In a conference call Wednesday with invited reporters, Ohio’s senior U.S. Senator is making his case early for an extension of the Children’s Health Improvement Program [CHIP] that expires in September if Congress, now under the control of Republicans, fails to renew the program started in 1997 that targets help to low- and moderate-income children and pregnant women not covered by Medicaid.

U.S. Sen. Sherrod Brown (D-OH) announced a plan that would extend funding for the current program through 2019. “Providing health insurance to low-income children isn’t just the right thing to do, it’s the smart thing to do,” Brown told reporters on the call. “CHIP provides more than 130,000 Ohio children the ability to grow into healthy adults through affordable health insurance,” he said, noting that as states begin the process of budgeting for the next fiscal year, they need the financial certainty that federal funds will be there to help fund this crucial program. “If Congress doesn’t act, Ohio stands to lose up to $146 million in federal funds in 2016 alone. That’s why I am calling on Congress to pass a funding extension for this program immediately.”

A joint state-federal health insurance program, CHIP provides many millions with access to health insurance. Brown’s office said CHIP provides access to comprehensive, affordable coverage to more than eight million children, including more than 130,000 Ohioans. Sen. Brown will be the lead sponsor of legislation to extend funding for CHIP and released a county-by-county snapshot of the number of Ohio children who rely on CHIP for health coverage. In Franklin County, home to Columbus, the state capital, more than 13,229 children depend on CHIP for healthcare coverage. Ohio received $376 million in federal match dollars in 2013 to help fund CHIP in-state, which covers nearly 75 percent of the state’s expenditures for children between 156 and 206 percent of the federal poverty level. Thirty-nine governors, including Ohio Governor John Kasich, sent letters last year to Congressional representatives urging swift action to extend the current program.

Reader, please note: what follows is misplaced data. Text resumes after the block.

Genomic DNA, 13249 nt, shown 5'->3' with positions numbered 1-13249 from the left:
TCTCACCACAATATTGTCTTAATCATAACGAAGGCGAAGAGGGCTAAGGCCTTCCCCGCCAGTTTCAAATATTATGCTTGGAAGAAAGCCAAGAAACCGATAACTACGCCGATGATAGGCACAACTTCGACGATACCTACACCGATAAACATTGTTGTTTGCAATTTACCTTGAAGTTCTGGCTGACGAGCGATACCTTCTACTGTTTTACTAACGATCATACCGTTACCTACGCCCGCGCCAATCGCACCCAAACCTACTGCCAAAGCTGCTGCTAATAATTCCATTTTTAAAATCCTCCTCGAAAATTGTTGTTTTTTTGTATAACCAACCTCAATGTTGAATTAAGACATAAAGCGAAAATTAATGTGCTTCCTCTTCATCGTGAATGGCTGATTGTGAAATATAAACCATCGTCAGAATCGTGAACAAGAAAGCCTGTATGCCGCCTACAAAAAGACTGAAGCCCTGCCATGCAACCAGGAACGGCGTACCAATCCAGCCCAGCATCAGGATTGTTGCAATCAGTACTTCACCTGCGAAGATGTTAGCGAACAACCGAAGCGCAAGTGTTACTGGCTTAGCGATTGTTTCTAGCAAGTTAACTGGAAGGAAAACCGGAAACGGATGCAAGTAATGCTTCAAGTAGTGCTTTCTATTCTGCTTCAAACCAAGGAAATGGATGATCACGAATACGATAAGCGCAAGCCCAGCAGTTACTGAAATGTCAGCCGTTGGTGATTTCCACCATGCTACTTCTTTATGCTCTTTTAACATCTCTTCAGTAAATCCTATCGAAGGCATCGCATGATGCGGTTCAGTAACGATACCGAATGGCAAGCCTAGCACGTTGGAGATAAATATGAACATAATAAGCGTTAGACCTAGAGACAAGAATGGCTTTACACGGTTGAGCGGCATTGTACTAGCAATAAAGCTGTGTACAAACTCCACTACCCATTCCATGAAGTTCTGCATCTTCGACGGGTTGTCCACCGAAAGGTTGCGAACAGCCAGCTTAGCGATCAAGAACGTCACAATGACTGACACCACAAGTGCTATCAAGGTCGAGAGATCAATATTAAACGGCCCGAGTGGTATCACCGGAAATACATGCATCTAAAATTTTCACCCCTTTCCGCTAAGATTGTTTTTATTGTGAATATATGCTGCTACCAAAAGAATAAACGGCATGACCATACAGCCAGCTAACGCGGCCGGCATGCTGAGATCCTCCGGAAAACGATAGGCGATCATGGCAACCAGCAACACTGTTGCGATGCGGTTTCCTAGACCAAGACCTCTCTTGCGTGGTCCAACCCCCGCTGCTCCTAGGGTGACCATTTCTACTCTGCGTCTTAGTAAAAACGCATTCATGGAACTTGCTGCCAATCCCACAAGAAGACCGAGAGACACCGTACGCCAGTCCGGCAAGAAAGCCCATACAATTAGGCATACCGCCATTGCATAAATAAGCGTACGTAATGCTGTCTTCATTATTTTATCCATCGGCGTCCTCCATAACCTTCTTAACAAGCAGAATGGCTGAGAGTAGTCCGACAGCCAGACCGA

Sen. Brown warned that the need for prompt federal action is crucial as states begin the process of constructing their annual budgets. “If Congress doesn’t act swiftly to extend funding, Ohio could lose out on up to an estimated $146 million in federal funds in 2016 alone,” he said. Now a member of the important Senate Finance Committee, Sen. Brown introduced an amendment during today’s committee session to the “Hire More Heroes Act of 2015” that would extend CHIP funding for four years.

New Children’s Defense Fund Report:

In separate but related news, The Children’s Defense Fund [CDF] released a new report that for the first time details how to substantially reduce child poverty in America. Called “Ending Child Poverty Now,” it argues that by investing an additional 2 percent of the budget to expand existing federal programs and policies to increase employment, make work pay, and ensure children’s basic needs are met, 60 percent of poor children across the country would be lifted out of poverty and 97 percent of all poor children would benefit.

Renuka Mayadev, Executive Director of Children’s Defense Fund-Ohio, said, “Poverty hurts children and Ohio’s future. It’s a moral disgrace that almost 1 out of every 4 Ohio children is poor. What this new report clearly shows is it doesn’t have to be this way. We have programs and policies that work, we have the resources to expand them, we need to build the public will to do it now.”

CDF targeted changes in nine existing programs and policies and contracted with the non-partisan, independent Urban Institute to analyze the cost and impact of the improvements. The Urban Institute’s technical report estimated a cost of $77.2 billion per year for the combined policy improvements. CDF found multiple trade-offs the country could make to pay for this significant reduction in child poverty, including:

  • Closing tax loopholes that let U.S. corporations avoid $90 billion in federal income taxes each year by shifting profits to subsidiaries in tax havens; or
  • Eliminating tax breaks for the wealthy by taxing capital gains and dividends at the same rate as wages, saving more than $84 billion a year; or
  • Scrapping the F-35 fighter jet program which is several years behind schedule and 68 percent over budget and still not producing fully functioning planes. For the $1.5 trillion projected costs of this program, the nation could reduce child poverty by 60 percent for 19 years, potentially breaking the cycle of intergenerational poverty.

A nationally recognized champion for improving children’s health in Ohio, Sen. Brown’s bill last year to fight the rise in infant mortality was signed into law by President Obama.